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Research That Supports Early Puppy Training

This sections is going to be rebuilt I will post research and explain how it project supports the process and claims of the program  04/06/2011
downloaded from the web 01/15/2008

Response of the Brain to Enrichment
by Marian Cleeves Diamond


Before 1960, the brain was considered by scientists to be immutable, subject only to genetic control. In the early sixties, however, investigators were seriously speculating that environmental influences might be capable of altering brain structure. By 1964, two research laboratories proved that the morphology and chemistry of the brain could be experientially altered (Bennett et al. 1964; Hubel and Wiesel 1965). Since then, the capacity of the brain to respond to environmental input, specifically "enrichment," has become an accepted fact among neuroscientists, educators and others. In fact, the demonstration that environmental enrichment can modify structural components of the rat brain at any age altered prevailing presumptions about the brain's plasticity. (Diamond et al. 1964; Diamond et al. 1985). The cerebral cortex, the area associated with higher cognitive processing, is more receptive than other parts of the brain to environmental enrichment. The message is clear: Although the brain possesses a relatively constant macrostructural organization, the ever-changing cerebral cortex, with its complex microarchitecture of unknown potential, is powerfully shaped by experiences before birth, during youth and, in fact, throughout life. It is essential to note that enrichment effects on the brain have consequences on behavior. Parents, educators, policy makers, and individuals can all benefit from such knowledge.


For the full text of Response of the Brain to Enrichment



Puppies that are exposed to early training have an increased capacity to learn new information later in life.

From A paper titled "Cognitive Neurorehabilitation"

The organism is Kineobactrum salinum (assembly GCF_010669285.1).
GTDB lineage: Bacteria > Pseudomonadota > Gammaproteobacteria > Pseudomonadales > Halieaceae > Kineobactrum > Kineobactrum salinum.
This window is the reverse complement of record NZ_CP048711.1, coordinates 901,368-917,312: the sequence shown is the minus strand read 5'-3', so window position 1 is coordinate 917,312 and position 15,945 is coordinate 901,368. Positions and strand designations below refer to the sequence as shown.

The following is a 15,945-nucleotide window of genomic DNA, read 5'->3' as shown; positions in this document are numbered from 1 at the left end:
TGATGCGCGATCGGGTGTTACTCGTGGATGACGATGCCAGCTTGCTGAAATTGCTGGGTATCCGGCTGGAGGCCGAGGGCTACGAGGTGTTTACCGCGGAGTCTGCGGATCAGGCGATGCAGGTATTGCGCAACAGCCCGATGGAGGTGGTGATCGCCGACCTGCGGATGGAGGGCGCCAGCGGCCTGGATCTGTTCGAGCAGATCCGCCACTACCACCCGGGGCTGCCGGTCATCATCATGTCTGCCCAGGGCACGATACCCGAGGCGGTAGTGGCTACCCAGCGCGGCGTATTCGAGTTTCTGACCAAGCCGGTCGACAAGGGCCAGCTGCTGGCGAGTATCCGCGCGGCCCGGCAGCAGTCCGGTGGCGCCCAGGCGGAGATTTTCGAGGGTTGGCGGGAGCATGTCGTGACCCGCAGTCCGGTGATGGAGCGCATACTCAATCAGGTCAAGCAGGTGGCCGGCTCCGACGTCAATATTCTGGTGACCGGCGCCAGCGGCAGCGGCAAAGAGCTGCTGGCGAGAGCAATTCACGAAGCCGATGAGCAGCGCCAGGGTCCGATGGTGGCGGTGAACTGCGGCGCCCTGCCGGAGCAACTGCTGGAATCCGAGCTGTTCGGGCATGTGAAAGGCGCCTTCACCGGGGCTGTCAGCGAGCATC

Edited by Donald T. Stuss, Gordon Winocur and Ina H. Robertson

Cambridge University Press 1999 ISBN 0 521 58102 8 hb Written by Brian Kolb Robin Gibb

I have cited the work as completely as I know how.

This paper/book is about what happens in the brain during the processes of recovery from brain injury in people. There are some very interesting points made and research projects mentioned that apply to puppy training that I want to point out.

On page 10 they state two assumptions: the first is not relevant to puppy training but the second is very important and it is this

"Structural changes in the brain underlie behavioral changes."

Page 12 they make two points:

Neurons in the normal brain change their morphology during development and ageing.

Neurons in the normal brain show specific changes in response to specific environmental experiences. Theses are the two principal types of changes in the normal brain, changes during brain development and experience-dependant changes.

Normal Developmental Changes in the brain

The authors go into detail about brain development, covering dendrites, synapses, axon terminals and more. I don't pretend to understand what it's all about.

I think of it like a tree the early brain has trunk, as it develops it branches out and the branches branch out and those branches branch out and so on.

When mammals are born their brains are not fully developed. As the brain develops it becomes more and more finely complicated with a higher number of synapses and dendrites.

Scott and Fuller say that the puppy brain is turned on at 49 days.

Experience-Dependant changes in the brain.

Pg.10 Here is where it gets interesting. The authors show that rats raised in enriched environments have a large increase in dendrite length, spine density and changes that suggest a substantial increase in the number of synapses as opposed to rats raised in empty cages.

What the heck does that mean?

Rats that are raised in the enriched environments have more fully developed brains than other rats. Additionally, they exposed rats of different ages to the enriched environment and found that rats that weren't exposed until they were juvenile showed different changes then the rats that had very early exposure.

They say of the differences: "This capacity presumably reflects the increased potential for these animals (the rats that were exposed to an enriched environment early in life) to learn new information later."

Pg 14 The rats that were exposed very early in their development had the most profound changes and these changes are positive from a trainer's point of view.

The animal that is exposed to an enriched environment very early in development has an increased potential to learn new information later in life.

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